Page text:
11. 11. Financial Section City of Des Moines King County January 1, 2007 through December 31, 2007 REQUIRED SUPPLEMENTAL INFORMATION Management’s Discussion and Analysis – 2007 BASIC FINANCIAL STATEMENTS Statement of Net Assets – 2007 Statement of Activities – 2007 Balance Sheet – Governmental Funds – 2007 Reconciliation of the Balance Sheet to the Statement of Net Assets – Governmental Funds – 2007 Statement of Revenues, Expenditures and Changes in Fund Balances – Governmental Funds – 2007 Reconciliation of the Statement of Revenues, Expenditures and Changes in Fund Balances of Governmental Funds to the Statement of Activities – 2007 Statement of Revenues, Expenditures and Changes in Fund Balances – Budget (GAAP Basis) and Actual – General Funds – 2007 Statement of Revenues, Expenditures and Changes in Fund Balances – Budget (GAAP Basis) and Actual – Street Funds – 2007 Statement of Revenues, Expenditures and Changes in Fund Balances – Budget (GAAP Basis) and Actual – Arterial Street Funds – 2007 Statement of Revenues, Expenditures and Changes in Fund Balances – Budget (GAAP Basis) and Actual – Municipal Capital Improvements Funds – 2007 Statement of Net Assets – Proprietary Funds – 2007 Statement of Revenues, Expenses and Changes in Net Assets – Proprietary Funds – 2007 Statement of Cash Flows – Proprietary Funds – 2007 Notes to the Financial Statements – 2007 SUPPLEMENTAL INFORMATION Schedule of Expenditures of Federal Awards – 2007 Notes to the Schedule of Expenditures of Federal Awards – 2007 ____________________________________________________________________________________________________________ Washington State Auditor's Office 8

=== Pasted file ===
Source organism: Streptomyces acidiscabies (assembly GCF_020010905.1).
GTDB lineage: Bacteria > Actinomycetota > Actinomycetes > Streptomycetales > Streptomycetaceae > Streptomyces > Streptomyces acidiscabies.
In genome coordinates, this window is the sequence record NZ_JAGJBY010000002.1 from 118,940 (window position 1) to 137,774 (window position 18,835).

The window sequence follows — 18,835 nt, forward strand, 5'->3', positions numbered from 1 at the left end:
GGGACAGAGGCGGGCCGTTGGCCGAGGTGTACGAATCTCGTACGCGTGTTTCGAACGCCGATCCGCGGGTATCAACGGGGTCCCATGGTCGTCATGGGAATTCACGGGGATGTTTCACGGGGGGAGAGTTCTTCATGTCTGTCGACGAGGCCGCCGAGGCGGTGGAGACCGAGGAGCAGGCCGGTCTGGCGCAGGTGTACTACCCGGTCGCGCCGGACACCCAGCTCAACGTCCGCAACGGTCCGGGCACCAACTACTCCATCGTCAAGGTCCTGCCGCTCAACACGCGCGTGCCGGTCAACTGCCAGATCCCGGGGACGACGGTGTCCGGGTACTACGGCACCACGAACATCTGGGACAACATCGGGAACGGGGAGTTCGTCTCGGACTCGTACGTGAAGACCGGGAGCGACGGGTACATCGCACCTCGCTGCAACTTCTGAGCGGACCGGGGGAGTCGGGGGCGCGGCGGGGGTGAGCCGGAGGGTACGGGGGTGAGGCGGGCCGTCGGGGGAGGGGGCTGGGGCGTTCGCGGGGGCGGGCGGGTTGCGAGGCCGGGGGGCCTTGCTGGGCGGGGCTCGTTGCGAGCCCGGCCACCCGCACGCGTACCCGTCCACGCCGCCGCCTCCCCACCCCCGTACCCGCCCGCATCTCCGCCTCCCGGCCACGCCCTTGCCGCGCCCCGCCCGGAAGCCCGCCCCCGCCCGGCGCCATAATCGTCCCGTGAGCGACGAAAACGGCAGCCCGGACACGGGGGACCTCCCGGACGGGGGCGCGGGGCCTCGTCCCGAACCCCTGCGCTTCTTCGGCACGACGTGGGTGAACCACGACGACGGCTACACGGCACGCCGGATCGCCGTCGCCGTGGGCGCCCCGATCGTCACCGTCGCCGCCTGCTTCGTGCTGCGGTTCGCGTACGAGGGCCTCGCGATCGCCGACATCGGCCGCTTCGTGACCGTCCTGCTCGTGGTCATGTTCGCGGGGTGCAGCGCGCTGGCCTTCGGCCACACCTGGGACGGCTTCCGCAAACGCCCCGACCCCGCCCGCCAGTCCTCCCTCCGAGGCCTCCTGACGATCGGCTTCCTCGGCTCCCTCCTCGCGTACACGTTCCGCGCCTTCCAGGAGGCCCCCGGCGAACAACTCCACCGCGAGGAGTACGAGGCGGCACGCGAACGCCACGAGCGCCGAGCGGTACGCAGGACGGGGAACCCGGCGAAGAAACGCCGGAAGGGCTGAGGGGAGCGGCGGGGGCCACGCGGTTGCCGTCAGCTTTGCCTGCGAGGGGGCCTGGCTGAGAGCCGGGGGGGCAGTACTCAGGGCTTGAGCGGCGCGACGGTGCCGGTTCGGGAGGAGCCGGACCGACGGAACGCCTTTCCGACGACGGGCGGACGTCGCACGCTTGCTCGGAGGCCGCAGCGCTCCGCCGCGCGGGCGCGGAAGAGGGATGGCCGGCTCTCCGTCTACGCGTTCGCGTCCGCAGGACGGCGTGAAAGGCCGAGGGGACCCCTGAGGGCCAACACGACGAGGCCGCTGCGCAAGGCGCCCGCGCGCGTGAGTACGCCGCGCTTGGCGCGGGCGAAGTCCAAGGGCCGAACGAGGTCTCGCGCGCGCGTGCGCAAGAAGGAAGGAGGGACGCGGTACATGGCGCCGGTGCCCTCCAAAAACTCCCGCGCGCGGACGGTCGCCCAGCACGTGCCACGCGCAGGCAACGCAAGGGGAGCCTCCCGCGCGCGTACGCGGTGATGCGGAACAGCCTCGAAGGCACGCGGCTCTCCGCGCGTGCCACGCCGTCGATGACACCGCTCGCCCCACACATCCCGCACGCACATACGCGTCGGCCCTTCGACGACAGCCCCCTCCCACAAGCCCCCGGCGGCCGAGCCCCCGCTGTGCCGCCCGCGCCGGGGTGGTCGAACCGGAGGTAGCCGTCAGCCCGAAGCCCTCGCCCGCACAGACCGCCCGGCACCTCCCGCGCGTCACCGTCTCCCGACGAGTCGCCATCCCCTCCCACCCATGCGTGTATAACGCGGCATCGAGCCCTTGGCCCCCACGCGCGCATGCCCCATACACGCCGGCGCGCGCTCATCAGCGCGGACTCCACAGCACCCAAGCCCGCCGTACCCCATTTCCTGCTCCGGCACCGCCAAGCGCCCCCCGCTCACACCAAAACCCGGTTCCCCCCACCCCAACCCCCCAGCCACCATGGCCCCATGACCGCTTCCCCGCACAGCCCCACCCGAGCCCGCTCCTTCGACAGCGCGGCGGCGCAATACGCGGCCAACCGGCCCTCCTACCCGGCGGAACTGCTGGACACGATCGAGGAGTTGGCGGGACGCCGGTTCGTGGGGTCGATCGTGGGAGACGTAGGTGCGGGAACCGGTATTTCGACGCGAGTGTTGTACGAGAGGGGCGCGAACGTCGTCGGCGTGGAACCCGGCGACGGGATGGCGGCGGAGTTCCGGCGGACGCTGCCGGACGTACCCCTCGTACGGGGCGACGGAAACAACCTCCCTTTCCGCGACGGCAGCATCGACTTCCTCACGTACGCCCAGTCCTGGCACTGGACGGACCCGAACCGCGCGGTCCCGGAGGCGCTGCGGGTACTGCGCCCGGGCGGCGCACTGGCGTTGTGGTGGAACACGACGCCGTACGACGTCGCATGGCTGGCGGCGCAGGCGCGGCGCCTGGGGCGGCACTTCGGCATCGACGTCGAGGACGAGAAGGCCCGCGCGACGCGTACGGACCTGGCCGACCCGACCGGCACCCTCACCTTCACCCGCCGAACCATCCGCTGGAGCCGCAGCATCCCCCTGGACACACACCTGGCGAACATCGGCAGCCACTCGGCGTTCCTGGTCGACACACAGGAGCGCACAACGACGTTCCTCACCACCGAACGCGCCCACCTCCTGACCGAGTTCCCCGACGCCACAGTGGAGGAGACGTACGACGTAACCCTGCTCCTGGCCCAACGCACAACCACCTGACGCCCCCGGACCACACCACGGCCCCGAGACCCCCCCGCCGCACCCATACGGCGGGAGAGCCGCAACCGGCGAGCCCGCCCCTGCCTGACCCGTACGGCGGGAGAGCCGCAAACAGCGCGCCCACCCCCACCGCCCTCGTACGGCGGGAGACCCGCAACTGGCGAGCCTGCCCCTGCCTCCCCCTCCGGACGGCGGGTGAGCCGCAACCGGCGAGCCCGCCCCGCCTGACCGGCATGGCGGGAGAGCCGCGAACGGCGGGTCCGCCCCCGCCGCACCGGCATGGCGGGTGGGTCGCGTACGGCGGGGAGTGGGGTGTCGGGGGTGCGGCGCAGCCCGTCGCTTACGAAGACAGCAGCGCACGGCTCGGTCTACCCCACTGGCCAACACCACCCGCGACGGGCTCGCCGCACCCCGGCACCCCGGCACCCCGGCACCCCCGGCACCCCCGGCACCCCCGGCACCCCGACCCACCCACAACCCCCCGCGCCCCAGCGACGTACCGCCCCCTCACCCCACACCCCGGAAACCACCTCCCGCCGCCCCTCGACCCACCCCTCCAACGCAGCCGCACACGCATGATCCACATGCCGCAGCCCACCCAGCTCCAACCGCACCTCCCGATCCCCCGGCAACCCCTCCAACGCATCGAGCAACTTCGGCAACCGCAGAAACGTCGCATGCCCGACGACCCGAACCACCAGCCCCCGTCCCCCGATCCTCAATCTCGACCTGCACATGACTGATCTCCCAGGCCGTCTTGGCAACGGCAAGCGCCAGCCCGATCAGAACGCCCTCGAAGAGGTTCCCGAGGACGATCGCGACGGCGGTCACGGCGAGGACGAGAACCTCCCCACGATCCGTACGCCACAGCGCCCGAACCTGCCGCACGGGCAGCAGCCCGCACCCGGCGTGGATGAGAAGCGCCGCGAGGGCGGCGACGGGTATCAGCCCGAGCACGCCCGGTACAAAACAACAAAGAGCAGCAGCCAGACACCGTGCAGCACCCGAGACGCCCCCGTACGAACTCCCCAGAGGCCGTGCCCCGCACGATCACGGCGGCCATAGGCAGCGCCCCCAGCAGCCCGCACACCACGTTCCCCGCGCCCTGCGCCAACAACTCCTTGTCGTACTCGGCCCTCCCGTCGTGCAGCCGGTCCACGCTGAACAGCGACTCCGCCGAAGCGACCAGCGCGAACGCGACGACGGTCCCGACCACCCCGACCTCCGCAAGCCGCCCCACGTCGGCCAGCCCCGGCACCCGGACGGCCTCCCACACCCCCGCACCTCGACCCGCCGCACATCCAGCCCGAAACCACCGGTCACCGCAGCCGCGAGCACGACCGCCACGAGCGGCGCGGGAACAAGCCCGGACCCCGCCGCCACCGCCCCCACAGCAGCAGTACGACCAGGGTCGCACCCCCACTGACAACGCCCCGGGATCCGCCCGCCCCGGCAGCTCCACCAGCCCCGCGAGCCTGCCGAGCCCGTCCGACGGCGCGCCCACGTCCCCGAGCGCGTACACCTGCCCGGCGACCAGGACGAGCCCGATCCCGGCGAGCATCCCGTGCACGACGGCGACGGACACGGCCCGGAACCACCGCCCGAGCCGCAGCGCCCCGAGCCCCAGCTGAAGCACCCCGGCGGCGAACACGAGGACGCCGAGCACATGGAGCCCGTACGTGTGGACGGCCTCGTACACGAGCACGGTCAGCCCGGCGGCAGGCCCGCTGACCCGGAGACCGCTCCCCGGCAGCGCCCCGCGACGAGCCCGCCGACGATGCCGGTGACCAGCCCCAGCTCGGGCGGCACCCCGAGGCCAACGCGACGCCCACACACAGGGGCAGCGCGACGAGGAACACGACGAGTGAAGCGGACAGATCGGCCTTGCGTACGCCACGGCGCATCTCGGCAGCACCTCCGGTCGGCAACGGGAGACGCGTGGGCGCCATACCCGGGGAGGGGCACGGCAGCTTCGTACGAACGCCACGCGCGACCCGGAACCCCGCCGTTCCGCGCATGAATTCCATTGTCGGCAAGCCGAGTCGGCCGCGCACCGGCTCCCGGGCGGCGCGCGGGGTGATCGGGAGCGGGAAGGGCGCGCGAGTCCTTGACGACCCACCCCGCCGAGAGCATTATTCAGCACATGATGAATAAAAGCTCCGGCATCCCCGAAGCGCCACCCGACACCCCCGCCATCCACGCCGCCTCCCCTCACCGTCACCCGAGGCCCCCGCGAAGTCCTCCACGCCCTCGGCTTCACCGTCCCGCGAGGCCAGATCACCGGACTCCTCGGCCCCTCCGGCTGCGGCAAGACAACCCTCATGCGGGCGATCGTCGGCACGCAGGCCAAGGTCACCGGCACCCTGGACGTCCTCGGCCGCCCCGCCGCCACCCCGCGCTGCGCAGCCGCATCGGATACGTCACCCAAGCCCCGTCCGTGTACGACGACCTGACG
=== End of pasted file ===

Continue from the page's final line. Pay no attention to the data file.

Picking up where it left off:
12. 12. CITY OF DES MOINES, WASHINGTON Management’s Discussion and Analysis CITY OF DES MOINES MANAGEMENT’S DISCUSSION AND ANALYSIS For the Year Ended December 31, 2007 The management discussion and analysis section of this report provides a narrative overall review of the City of Des Moines’s (the “City”) financial performance for the fiscal year ended December 31, 2007. The intent of this discussion and analysis is to assist the reader in focusing on significant financial issues and trends impacting the current financial activities of the City and should be read in conjunction with the independent auditor’s report, basic financial statements, and notes to the financial statements. FINANCIAL HIGHLIGHTS • Net assets, the amount by which total assets exceed total liabilities, equal $162.0 million. Of this amount, $151.2 million, or 93.3%, is invested in capital assets such as land, infrastructure, buildings, equipment, and other improvements. The remaining net assets of $10.8 million are available for debt service, capital projects, repair and replacement reserves, and to meet the government’s ongoing activities and obligations. • The government’s net assets increased by $7 million in 2007. Government activities provided $6.1 million or 86.8% with the remainder being provided by the business-type activities. • As of the close of the current fiscal year, the City’s governmental funds reported combined ending fund balances of $7,441,613. Approximately 99.9% of this total amount, or $7,433,636, is available for spending at the government’s discretion. • At the end of the current fiscal year, unreserved fund balance for the general fund was $745,437, or 4.9% of total general fund expenditures, net of capital outlay and equipment and computer replacement assessments. • The City’s total debt decreased by $1,127,053. Debt principal retirements during 2007 totaled $ 1,295,779. A final draw of $2,500 was taken against the Public Works Trust Fund pre-construction loan for the Pacific Highway Redevelopment Project. A copier was added to the 2006 contract for the leasing of citywide copiers and recognized as a capital lease totaling $7,836. The remainder of the long-term debt activity primarily relates to compensated absences. OVERVIEW OF THE FINANCIAL STATEMENTS This discussion and analysis is intended to serve as an introduction to the City of Des Moines’s basic financial statements. The basic financial statements comprise three components: 1) government-wide financial statements, 2) fund financial statements, and 3) notes to the financial statements. The first two statements, Statement of Net Assets and Statement of Activities, comprise the government-wide financial statements. These statements provide both long-term and short- term information about the City’s overall financial status. The remaining statements are fund financial statements that focus on individual parts of the city government, reporting the City’s operations in more detail than the government-wide ____________________________________________________________________________________________________________ Washington State Auditor's Office 9